In June, 1730, Augustus, King of Poland, had one of the most magnificent military reviews of which history gives any record. The camp of Mühlberg, as it was called, was established upon an undulating field, twelve miles square, on the right bank of the Elbe, a few leagues below Dresden. It is hardly too much to say that all the beauty and chivalry of Europe were gathered upon that field. Fabulous amounts of money and of labor were expended to invest the scene with the utmost sublimity of splendor. A military review had great charms for Frederick William. He attended as one of the most distinguished of the invited guests. The Crown Prince accompanied the king, as his father dared not leave him behind. But Fritz was exposed to every mortification and every species of ignominy which the ingenuity of this monster parent could heap upon him.

“For a long time my heart had been swelling. I could not restrain my tears at hearing all these indignities. ‘Why do you cry?’ said he. ‘Ah! ah! I see that you are in low spirits. We must dissipate that dark humor. The music waits us. I will drive that fit out of you by an air or two on the flute.’ He gave me his hand and led me into the other room. I sat down to the harpsichord, which I inundated with my tears.”“Tantalus never suffered so much while standing in the river, the waters of which he could not drink, as I when, having received your package of the translation of Wolff, I was unable to read it. All the accidents and all the bores in the world were, I think, agreed to prevent me. A journey to Potsdam, daily reviews, and the arrival of my brother in company with Messrs. De Hacke and De Rittberg, have been my impediments. Imagine my horror, my dear Diaphanes,30 at seeing the arrival of this caravan without my having in the least expected them. They weigh upon my shoulders like a tremendous burden, and never quit my side, in order, I believe, to make me wish myself at the devil.”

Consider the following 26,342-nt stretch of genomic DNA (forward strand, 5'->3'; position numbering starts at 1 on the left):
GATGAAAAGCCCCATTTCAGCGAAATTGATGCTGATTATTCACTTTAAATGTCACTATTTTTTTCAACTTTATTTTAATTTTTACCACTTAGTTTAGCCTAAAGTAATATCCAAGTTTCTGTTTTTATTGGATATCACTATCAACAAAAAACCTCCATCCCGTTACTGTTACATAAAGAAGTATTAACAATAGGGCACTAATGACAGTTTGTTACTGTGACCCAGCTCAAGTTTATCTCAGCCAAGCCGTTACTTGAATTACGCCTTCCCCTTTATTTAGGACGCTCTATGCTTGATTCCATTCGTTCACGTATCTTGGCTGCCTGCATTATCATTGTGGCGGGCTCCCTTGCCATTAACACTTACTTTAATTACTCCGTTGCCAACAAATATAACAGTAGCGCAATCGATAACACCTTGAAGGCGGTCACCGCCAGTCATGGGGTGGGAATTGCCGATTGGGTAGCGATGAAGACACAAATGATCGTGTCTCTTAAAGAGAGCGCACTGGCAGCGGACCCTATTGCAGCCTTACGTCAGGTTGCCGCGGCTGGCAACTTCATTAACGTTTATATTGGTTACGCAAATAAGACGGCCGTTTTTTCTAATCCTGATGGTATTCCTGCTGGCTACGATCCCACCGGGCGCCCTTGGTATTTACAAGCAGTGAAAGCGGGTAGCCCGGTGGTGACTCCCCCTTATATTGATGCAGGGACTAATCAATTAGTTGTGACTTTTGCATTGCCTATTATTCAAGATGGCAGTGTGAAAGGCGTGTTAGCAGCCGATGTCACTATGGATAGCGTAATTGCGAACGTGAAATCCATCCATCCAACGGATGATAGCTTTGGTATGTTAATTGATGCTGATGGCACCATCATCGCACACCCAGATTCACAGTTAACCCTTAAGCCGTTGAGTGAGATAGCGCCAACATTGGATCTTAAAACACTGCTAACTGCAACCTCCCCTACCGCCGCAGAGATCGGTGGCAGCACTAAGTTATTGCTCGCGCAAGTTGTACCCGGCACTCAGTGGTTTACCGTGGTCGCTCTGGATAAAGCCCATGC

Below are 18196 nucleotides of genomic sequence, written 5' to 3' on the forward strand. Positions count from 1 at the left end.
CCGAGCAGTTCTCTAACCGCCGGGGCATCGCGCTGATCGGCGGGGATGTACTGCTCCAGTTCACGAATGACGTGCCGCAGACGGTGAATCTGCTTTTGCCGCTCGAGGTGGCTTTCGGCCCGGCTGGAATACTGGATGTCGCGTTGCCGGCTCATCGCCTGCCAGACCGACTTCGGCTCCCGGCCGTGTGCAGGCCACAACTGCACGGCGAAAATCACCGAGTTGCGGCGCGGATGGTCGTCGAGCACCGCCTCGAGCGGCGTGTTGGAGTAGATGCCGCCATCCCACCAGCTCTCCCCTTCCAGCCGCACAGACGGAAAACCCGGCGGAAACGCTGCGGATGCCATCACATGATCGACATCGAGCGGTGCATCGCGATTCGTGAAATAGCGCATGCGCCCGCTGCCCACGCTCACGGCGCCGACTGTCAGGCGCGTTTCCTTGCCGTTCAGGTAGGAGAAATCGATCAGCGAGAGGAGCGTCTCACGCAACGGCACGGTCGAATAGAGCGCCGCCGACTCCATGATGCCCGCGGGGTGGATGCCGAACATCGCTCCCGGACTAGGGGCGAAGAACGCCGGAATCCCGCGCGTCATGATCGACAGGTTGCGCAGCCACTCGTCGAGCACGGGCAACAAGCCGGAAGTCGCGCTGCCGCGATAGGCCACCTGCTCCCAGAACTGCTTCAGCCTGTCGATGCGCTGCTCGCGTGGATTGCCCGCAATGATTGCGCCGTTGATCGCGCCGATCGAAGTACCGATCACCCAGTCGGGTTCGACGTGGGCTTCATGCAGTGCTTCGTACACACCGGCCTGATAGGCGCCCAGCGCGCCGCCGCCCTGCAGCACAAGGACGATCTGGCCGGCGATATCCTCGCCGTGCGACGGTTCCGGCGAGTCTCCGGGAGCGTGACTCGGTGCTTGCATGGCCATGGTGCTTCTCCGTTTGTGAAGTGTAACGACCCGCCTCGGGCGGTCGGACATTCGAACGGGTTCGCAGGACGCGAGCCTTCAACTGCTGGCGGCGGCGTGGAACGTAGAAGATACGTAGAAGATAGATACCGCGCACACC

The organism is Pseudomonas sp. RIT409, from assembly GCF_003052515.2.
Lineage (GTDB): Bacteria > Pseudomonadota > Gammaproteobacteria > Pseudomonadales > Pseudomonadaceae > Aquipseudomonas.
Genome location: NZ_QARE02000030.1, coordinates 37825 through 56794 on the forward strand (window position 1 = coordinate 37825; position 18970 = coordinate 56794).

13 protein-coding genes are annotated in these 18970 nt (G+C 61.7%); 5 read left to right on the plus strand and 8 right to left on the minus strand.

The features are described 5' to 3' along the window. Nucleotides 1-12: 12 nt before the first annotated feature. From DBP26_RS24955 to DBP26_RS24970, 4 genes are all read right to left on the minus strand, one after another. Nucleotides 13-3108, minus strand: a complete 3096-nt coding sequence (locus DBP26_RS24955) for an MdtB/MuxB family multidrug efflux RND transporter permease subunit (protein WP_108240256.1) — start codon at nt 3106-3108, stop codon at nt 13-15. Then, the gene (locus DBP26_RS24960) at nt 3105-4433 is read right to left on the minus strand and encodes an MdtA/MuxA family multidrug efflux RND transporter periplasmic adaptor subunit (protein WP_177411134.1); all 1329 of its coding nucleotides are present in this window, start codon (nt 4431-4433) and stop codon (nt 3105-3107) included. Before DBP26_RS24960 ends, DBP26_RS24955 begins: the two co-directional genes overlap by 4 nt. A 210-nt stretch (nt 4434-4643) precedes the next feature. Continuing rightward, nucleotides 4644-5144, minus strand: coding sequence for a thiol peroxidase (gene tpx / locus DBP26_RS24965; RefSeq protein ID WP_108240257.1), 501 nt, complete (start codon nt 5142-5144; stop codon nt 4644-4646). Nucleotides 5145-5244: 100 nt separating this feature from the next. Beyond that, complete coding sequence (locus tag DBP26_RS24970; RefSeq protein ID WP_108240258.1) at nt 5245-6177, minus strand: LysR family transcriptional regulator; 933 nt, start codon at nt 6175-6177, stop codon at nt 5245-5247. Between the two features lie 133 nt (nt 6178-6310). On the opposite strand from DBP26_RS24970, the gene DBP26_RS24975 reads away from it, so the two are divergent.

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PRINCE LEOPOLD INSPECTING THE ARMY IN HIS “CART.

“In that case, sir,” replied the king, “I wish you a good journey.”“It is almost touching,” Mr. Carlyle writes, “to reflect how unexpectedly, like a bolt out of the blue, all this had come upon Frederick, and how it overset his fine programme for the winter at Reinsberg, and for his life generally. Not the Peaceable magnanimities, but the Warlike, are the thing appointed Frederick this winter, and mainly henceforth. Those ‘golden or soft radiances’ which we saw in him, admirable to Voltaire and to Frederick, and to an esurient philanthropic world, it is not218 those, it is the ‘steel bright or stellar kind’ that are to become predominant in Frederick’s existence; grim hail-storms, thunders, and tornado for an existence to him instead of the opulent genialities and halcyon weather anticipated by himself and others.